Last week, a UNC football player was caught plagiarizing work. . .from an elementary school student.
While copying work from someone else is ethically a big no-no in college, for the student in question, the plagiarism also violates the UNC Honor Code, which promotes “honor, integrity, and ethical decision making.” In fact, the UNC Honor Code is included in the Instrument of Student Judicial Governance, a lengthy document that outlines possible consequences from cheating and violating other campus regulations.
UNC is not alone in having such standards. Many schools across the country have an academic code of conduct imposed on students, with many coeds pledging, vowing, and affirming their honesty with each paper they turn in. Many of these codes have special quirks that make them stand out, too.
Here are 7 schools with interesting honor codes:
1. Allegheny College. A small liberal arts college located in Meadville, Pa., Allegheny’s honor code is unique in that it was developed by the students—not the administration. One of the benefits of the code is that students can take a test anywhere in a building in which the test is being given (with the exception of bathrooms). All work must be signed with a signature upon completion, too—whether it’s a research paper or a blue-book exam.
2. University of Virginia. This honor system was developed under somber circumstances, after a masked student shot and killed a law professor in 1840. After this incident, students decided to vouch for each other via a behavioral honor code that extended to academics. Today, this honor code is taken so seriously that if a student reports another student for a violation, that reporter cannot rescind his claim until the issue is resolved.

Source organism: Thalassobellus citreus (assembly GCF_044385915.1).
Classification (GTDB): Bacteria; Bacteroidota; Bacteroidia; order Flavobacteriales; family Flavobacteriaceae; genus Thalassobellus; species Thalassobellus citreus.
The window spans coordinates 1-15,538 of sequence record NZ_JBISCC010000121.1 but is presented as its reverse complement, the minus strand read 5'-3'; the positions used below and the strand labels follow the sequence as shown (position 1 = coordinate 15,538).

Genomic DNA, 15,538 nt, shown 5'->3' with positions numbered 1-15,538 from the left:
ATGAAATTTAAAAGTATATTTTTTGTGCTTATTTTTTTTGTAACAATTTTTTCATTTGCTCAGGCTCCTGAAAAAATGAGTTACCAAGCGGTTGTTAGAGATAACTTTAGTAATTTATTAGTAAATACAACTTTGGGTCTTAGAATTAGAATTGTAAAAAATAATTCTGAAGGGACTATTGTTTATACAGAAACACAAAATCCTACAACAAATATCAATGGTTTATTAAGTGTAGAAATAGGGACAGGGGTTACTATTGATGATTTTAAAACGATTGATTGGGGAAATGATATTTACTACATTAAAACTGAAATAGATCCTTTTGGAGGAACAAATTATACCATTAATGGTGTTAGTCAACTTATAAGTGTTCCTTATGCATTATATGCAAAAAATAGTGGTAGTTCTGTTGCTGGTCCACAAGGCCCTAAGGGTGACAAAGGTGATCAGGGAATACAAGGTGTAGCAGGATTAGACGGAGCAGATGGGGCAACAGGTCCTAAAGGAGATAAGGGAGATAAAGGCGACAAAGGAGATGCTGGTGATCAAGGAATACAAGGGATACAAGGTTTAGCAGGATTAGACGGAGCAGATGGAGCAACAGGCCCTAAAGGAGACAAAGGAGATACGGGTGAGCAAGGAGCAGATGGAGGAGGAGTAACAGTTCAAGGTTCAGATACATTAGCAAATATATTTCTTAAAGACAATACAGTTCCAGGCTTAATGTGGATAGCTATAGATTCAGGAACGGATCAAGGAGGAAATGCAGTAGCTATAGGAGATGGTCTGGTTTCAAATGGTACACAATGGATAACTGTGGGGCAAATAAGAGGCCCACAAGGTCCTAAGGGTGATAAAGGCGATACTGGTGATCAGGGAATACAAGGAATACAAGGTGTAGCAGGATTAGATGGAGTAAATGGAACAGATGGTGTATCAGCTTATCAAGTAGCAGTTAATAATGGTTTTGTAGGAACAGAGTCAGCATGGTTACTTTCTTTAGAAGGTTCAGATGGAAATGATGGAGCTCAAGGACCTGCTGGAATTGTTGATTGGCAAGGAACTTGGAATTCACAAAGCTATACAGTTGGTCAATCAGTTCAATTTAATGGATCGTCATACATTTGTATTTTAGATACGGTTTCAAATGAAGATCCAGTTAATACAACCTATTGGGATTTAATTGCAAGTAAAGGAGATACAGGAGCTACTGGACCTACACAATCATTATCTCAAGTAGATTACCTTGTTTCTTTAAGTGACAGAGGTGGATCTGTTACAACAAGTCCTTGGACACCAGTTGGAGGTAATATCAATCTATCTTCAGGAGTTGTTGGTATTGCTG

3. Converse College. Located in Spartansburg, S.C., this women’s liberal arts college publicly reminds students of their honor pledge every day: After the students sign the pledge in a formal ceremony, the parchment with the signed names hangs in Wilson Hall over the next four years.
4. Meredith College. At Meredith College, if you say the dog ate your homework, it’s not just a stereotypical excuse, but a severe violation, as even claiming you completed an assignment or parallel reading when you didn’t is an academic violation (if you’re caught, of course).
5. St. Olaf College. Simply looking suspicious at this Minnesota college can sometimes be enough to arouse concern. According to the code of test etiquette on the honor system website, during an examination, students should “try to ensure that their line of sight does not cause someone to suspect them of cheating.” So if a professor says to keep your eyes on your own paper, they really mean it!
6. Notre Dame of Maryland University. NDMU, like many of the schools on this list, cites academic violations as plagiarism, reuse of work, etc., but it also mentions “dishonest use of computer facilities,” meaning that if you stole a program from someone, downloaded it illegally, or hacked into someone’s computer to get a program for use of an assignment, you are still going against academic standards.
7. Agnes Scott College. Like someone in a drug rehabilitation program, a student who violates the honor code at this college in Decatur, Ga., may have to attend a plagiarism or integrity workshop to work through their reusing-and-abusing demons.
Although each of these schools has its own little quirks, from interesting backstories to unique rules, the main goal of all of these honor codes is for students to take responsibility for their actions and to maintain academic integrity throughout their four years in school.
Does your school have an honor code? If so, what makes it unique?
Don’t forget to check out our list of schools with Strictest Honor Codes.